Principal writer: Nou Vada
This week the Storyboard team convened an emergency meeting of some sort. There was no imminent Nuclear threat as in the pages of Tom Clancy, no revolutionary salutations as in the manuscripts of Marx and Ché, no explosive courtroom drama as in a Grisham paperback; and certainly no Asimov nightmare where the machines the human race has surrounded itself with become self-aware and in their new-found autonomy, declare war on homo-sapiens. The reason for the emergency meeting of some sort was simple: It is National Book Week.
The Storyboard Team admits it was ambushed by the event like old Fletcher in Trevor Shearston’s Sticks That Kill; killed by Koitabu Assassins. The Motu-Koitabuan villager in this day and age might find the notion of the Koitabu Assassin far-fetched (as an old hanua man used to say, “Dirava, lasi!”), but probably more far-fetched would be the claim that the Storyboard team was ambushed by the National Book Week.
The truth is, the National Book Week this year, at least at its preliminary stage has been notoriously under-hyped. One theory is that this year we have seen the departure of Sir Paulius Matane from the post of the Governor-General, and with it, the rightly needed hype the National Book Week has enjoyed in these last few years while Matane, a distinguished writer of Books himself, served as the Head of State. The silence this year has been eerie, almost like something off a Stephen King novel. Letters started coming in this week from various schools seeking to secure Storyboard as a keynote Speaker here and a special guest there and so on and so forth. Some of the letters came to Storyboard in the most unconventional of ways, almost like a scene out of the first Harry Potter novel, where Privet Drive is engulfed with Acceptance letters from Hogwarts School of Wizardry and Witchcraft.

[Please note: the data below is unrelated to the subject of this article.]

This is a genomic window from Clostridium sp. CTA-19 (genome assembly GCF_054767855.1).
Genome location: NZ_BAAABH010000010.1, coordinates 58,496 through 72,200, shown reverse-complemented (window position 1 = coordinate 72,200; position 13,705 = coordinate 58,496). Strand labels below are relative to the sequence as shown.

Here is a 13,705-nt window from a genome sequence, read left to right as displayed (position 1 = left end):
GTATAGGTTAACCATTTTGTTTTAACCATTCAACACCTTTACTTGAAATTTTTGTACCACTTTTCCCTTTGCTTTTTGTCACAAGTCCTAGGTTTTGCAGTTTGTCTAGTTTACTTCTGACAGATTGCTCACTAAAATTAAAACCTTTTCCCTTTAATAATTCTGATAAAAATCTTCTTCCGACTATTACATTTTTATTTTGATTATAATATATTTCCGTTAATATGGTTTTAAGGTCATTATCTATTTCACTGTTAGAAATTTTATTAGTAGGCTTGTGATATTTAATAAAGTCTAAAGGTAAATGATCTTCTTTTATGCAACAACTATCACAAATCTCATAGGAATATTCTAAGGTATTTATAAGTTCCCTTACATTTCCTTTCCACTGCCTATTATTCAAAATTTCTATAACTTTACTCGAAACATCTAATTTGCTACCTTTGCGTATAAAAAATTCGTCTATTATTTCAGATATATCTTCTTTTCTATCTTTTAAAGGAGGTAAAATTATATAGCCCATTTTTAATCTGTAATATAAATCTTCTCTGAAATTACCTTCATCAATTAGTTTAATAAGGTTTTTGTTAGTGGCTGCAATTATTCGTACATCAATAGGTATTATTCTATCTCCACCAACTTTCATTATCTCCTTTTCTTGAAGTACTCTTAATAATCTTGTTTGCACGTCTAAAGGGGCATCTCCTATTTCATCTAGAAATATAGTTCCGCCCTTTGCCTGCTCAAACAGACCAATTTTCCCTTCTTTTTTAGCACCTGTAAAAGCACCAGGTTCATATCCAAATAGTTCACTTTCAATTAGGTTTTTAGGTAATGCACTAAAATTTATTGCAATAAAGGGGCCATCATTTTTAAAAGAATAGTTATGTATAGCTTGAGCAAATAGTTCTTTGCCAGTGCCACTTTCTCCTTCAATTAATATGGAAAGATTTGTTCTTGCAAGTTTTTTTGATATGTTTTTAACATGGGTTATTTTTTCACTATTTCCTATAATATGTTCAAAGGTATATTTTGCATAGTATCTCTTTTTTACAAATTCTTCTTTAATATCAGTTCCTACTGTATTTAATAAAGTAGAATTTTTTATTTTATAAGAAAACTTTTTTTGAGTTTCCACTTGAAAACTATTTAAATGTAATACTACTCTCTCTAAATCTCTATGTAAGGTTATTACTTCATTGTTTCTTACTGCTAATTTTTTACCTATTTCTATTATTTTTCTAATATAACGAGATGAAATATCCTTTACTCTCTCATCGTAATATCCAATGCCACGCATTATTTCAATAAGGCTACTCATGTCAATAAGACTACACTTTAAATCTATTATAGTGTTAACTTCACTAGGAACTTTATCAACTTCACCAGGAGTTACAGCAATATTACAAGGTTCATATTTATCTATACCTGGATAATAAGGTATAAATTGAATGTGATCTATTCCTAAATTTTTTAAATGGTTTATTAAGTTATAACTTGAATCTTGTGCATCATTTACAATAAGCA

Storyboard this week would like to put up a political statement. Nothing as radical as the Communist Manifesto or the Committee of Ten’s ground-breaking submission on the future of Papua and New Guinea as told in Sir Albert Maori Kiki’s 10,000 Years in a Lifetime, just an encouragement to the Government of the day to keep up the good work in supporting the National Book Week. We’re not asking Parliament to convene an emergency sitting to discuss Willing Suspension of Disbelief in Nigel Krauth’s New Guinean Images in Australian Literature. We’re just showing our support for what we as writers believe is a most worthy cause.
The National Book Week 2011 theme is Books for Lifelong Learning. At the end of Sir Ignatius Kilage’s My Mother Calls Me Yaltep, the character Yaltep remembers his Kuman people of Chimbu Province and remembers a poem a friend once read to him:
Tho’ much is taken, much abides; and tho’
We are not now that strength which in old days
Moved earth and Heaven; which we are, we are;
One equal temper of Heroic hearts,
Made weak by time and fate, but strong in will
To strive, to seek, to find, and not to yield
The poem speaks of the notion of Age and aging. The theme for the National Book Week 2011 asks Papua New Guineans to remember that age is irrelevant in learning because we learn until we die. We learn until we die and the last thing we learn before we die is death and dying. The statement sounds like something straight out of the Book of Ecclesiastes; of course the statement has a bit of indifferent fatalism to it, nevertheless the gist of it is true; that the human being is designed to learn until it meets its demise.
Books have always been the conventional channel of learning. As writers both established and amateur, we at the Storyboard pride ourselves that we are a designated forum for literature and books. The National Book Week is a time to remember books as a manifestation of humanity’s progress from the times of man’s deep conversations with the masalai and the spirits of the trees and the rocks to Newsfeeds and tweets on Facebook and Twitter.